York hops on broadband-learning wagon

York is one of several educational institutions across Canada using advanced broadband enabled learning (ABEL) thanks to federal funds from CANARIE, Canada’s not-for-profit advanced Internet development organization, reports Canada News-Wire Nov. 5. From July 2002 to December 2003, teachers, professors and pre-service candidates at eight education sites in Ontario and Alberta will be connected on a grid network. “Through CANARIE, we have the ability to explore and utilize the technology that allows teacher professional development and student learning through inter-jurisdictional and inter-institutional collaboration,” stated Stan Shapson, York vice-president research and innovation. “Broadband connectivity meets the unique needs, expectations and learning styles of teachers, faculty and students. We can literally plug into learning.”


“There is a real myth out there,” said Therese Brisson, Schulich MBA student and member of the Canadian Olympic women’s hockey team, in a story in The Toronto Star Nov. 6. “It’s really funny when you talk to kids. They think we’re millionaires. It’s hysterical. But you don’t get into it for that. You know it’s going to cost you in the long run, but you’re rich in other ways.”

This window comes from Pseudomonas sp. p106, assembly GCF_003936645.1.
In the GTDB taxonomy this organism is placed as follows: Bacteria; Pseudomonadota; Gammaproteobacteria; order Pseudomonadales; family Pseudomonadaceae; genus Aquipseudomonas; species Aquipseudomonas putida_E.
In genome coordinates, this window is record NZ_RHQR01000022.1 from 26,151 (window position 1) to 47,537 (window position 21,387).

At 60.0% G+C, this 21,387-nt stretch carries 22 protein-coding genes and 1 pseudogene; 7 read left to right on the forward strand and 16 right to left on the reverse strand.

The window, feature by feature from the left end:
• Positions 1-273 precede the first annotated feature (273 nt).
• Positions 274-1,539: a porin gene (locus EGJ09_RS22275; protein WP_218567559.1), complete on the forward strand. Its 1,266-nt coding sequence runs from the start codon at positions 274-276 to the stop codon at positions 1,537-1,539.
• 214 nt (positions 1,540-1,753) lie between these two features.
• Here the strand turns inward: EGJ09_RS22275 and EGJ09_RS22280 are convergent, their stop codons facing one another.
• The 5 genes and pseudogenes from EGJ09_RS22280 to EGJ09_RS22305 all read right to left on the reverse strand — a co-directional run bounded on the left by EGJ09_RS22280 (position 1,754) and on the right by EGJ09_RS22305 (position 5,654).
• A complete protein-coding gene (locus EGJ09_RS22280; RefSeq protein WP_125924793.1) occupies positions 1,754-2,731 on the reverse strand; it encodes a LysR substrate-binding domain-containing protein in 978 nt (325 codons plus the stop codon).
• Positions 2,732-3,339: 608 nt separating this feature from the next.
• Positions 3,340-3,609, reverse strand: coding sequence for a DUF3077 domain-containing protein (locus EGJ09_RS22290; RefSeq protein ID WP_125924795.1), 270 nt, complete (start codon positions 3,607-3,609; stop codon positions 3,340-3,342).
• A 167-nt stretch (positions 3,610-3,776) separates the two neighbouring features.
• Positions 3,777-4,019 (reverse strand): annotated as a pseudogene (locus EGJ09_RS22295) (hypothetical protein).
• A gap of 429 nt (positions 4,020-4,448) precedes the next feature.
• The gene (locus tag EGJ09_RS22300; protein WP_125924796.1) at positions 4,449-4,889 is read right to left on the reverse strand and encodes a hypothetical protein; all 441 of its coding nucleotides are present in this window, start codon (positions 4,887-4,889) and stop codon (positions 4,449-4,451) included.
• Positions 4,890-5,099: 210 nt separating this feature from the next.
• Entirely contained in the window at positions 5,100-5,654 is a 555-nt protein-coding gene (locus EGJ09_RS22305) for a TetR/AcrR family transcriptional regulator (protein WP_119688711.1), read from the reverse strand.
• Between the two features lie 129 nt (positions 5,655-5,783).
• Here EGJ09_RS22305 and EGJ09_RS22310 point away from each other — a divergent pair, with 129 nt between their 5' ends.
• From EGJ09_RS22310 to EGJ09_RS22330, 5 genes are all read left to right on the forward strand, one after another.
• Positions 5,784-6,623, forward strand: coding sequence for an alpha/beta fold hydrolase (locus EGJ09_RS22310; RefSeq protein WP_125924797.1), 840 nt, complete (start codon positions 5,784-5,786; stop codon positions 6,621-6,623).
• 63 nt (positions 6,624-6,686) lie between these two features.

Muslims reach out

A story in The Toronto Star Nov. 6 on Ramadan, the month of prayer and fasting for Muslims that just began, says students at York and other Toronto universities are holding food drives to distribute food to Muslim and non-Muslim agencies as a way to reach out to other communities.

Gallows humour in fake recruiting ads

“It’s sort of gallows humour, one way to escape from the reality of the situation,” said Martin Shadwick, who teaches strategic studies at York, about fake army recruiting posters for the Canadian Forces making the rounds at the Department of National Defence, reports The Ottawa Citizen Nov. 6. One fake poster features a Sea King helicopter crashed on its side with the promotional line: “It’s more than a career, it’s an adventure.” The government has been promising to replace the 1960s-era Sea Kings since 1991.

Schulich in top six

Schulich School of Business placed in the top six of Canadian business schools in the annual Canadian Business magazine rankings this year, reported Harvey Schachter, business columnist for The Globe and Mail, Nov. 6. Because business schools threatened to boycott the annual ranking, the magazine turned instead to a poll of executives and human resource professionals, he wrote. The 400 executives picked the Richard Ivey School at the University of Western Ontario as the top program, followed by Queen’s, McGill, the University of Toronto’s Joseph L. Rotman school, HEC Montréal and Schulich.

Harbour master now CEO

The board of directors of the Toronto Port Authority (TPA) announced the appointment of Lisa Raitt as chief executive officer of the TPA, in The Globe and Mail Nov. 6. Raitt, a graduate of Osgoode Hall Law School, will retain her previous title of harbour master. She joined the port authority in 1999 as corporate secretary and general counsel. After being called to the bar in 1998, she gained maritime legal experience in the United Kingdom, the notice said.